Summer is a fun season not only for us, but for our beloved canines. Our dogs enjoy being able to spend hours outdoors in the sun, basking in the warm grass and watching small animals that emerge during the warm months of the year. But, with the rise in temperatures comes a need to be extra conscious of our dog’s wellbeing, since too much heat exposure can lead to fatigue and dehydration, or worse, heat stroke.
Heat stroke is extremely dangerous for dogs, which is why we need to talk about the signs that your dog is experiencing heat stroke, what you can do about it, and more importantly, how to prevent it from happening in the first place.
What is Heat Stroke?
Heat stroke is a term for hyperthermia, or excessive heat within the body. Heat stroke generally occurs when the body achieves a temperature of 106 degrees Fahrenheit or higher, while achieving 103 degrees is dangerous and means that a dog needs to be removed from heat immediately. Organ failure can begin to take place around 107 degrees, which is why you don’t want to waste any time. Once heat stroke takes place, the body can begin shutting down its processes and eventually leading to death.
Heat stroke can occur if a dog is left outdoors but is actually most common when a dog is left inside a car with the windows up and the air conditioning off. Leaving a dog in an unventilated car for even a handful of minutes on a hot day can be deadly, which is why you should never, under any circumstances, allow that to happen even if for a couple of minutes. Many dogs die each year due to these conditions, so it’s not something to be taken lightly.
A dog may also be more likely to end up with heat stroke if they’re outside on pavement as opposed to grass. Because pavement absorbs heat, it speeds up the process of warming up your dog’s body to a potentially dangerous temperature.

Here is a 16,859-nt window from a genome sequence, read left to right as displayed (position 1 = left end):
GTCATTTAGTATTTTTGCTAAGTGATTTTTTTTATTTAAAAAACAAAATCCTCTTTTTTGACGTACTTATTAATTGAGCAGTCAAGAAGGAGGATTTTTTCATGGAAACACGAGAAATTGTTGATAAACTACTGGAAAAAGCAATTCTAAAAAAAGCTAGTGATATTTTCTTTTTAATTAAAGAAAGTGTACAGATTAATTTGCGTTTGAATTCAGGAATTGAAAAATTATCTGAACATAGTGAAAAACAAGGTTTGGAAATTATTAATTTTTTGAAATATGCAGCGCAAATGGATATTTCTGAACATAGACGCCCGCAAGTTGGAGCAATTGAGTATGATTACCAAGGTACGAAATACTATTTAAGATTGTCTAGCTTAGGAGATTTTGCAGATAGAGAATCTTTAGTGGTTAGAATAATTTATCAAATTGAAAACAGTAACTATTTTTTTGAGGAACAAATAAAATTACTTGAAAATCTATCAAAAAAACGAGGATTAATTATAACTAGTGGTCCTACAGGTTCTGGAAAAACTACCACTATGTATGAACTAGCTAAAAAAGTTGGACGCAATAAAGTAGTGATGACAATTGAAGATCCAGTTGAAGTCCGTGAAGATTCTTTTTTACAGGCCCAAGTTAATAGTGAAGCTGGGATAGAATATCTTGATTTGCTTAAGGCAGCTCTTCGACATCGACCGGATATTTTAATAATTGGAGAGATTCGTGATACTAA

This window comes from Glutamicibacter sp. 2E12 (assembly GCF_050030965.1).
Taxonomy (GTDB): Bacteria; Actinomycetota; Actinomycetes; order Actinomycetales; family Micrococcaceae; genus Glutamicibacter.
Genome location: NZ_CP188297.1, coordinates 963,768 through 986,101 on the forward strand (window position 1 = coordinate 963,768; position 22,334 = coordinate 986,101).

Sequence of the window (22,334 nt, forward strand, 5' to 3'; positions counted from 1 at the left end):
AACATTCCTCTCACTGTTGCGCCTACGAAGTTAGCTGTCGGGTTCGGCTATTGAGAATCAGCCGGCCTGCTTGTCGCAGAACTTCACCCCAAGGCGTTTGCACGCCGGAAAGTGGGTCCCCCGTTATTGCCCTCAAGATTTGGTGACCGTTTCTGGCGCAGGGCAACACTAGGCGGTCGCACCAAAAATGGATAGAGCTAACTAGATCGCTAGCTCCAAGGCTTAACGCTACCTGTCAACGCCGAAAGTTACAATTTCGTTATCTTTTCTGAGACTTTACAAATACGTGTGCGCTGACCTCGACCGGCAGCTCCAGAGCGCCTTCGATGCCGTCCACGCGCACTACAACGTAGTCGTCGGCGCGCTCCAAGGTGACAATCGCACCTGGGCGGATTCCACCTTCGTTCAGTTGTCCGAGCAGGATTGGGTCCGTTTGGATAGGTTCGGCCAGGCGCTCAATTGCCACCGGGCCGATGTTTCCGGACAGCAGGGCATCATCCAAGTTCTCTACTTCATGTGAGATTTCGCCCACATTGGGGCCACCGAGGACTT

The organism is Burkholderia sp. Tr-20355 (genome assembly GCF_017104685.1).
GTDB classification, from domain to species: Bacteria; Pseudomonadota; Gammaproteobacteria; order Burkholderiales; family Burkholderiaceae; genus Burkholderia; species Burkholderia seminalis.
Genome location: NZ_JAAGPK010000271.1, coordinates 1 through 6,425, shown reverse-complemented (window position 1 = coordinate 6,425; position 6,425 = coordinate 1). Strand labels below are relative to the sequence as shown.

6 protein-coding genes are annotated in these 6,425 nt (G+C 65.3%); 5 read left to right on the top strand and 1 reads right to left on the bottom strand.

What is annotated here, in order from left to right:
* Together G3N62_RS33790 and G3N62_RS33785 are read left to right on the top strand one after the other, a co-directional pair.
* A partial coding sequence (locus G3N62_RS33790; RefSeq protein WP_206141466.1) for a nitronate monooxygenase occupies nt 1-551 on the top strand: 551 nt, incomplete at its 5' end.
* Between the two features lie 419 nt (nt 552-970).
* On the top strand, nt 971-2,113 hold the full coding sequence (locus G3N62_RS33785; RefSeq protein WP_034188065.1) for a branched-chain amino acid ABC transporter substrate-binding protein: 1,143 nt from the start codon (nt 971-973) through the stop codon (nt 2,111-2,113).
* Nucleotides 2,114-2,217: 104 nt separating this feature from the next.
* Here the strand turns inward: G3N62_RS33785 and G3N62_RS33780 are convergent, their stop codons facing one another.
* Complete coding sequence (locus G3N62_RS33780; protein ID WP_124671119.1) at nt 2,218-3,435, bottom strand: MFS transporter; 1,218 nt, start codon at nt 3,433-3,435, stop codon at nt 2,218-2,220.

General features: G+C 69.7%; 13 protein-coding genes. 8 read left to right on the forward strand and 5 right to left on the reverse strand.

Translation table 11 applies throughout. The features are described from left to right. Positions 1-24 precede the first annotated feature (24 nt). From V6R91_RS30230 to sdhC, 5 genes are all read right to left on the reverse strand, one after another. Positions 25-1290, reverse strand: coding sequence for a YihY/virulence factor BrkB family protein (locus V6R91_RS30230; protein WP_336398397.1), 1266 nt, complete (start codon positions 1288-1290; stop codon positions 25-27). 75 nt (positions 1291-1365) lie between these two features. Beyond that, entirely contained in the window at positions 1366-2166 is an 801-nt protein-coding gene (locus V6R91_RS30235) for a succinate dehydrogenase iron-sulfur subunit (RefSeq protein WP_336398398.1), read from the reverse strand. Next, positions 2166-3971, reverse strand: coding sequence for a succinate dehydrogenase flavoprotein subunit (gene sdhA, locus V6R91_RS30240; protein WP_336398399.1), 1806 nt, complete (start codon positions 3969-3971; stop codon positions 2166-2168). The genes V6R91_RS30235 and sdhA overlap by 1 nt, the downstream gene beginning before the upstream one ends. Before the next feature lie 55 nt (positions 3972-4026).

What are Signs of Heat Stroke?
While hopefully, your dog will never get heat stroke, it’s important to go over the warning signs that can mean that medical intervention is required. Signs of heat stroke include:
- Rapid breathing
- Dry, sticky or abnormally colored gums
If you notice any of these symptoms, please take them seriously. The only one that may not necessarily be a major cause for concern is lethargy, which can result from a dog feeling lazy on a hot day, which is common. But, if any of the other above symptoms occur, take them seriously and consider getting medical attention for your dog – and, if possible, taking their temperature while you wait for them to be treated.
Heat Stroke Quick Prevention Tips
Because heat stroke is so dangerous once it does set in, you want to focus on preventing it rather than treating it if it does occur.
Prevention Tip #1: Have Access to a Shady Spot Outdoors
Make sure there is a shady spot in your yard where your dog can go once they start getting too hot. Even on a very hot day, the shade can be much cooler than sunny spots on your lawn.
Prevention Tip #2: Keep a Cool Off Pool Nearby
A lot of pet owners invest in a cheap kiddie pool and fill it with cool water, so that the dog can go cool off as desired and needed while they spend time outdoors.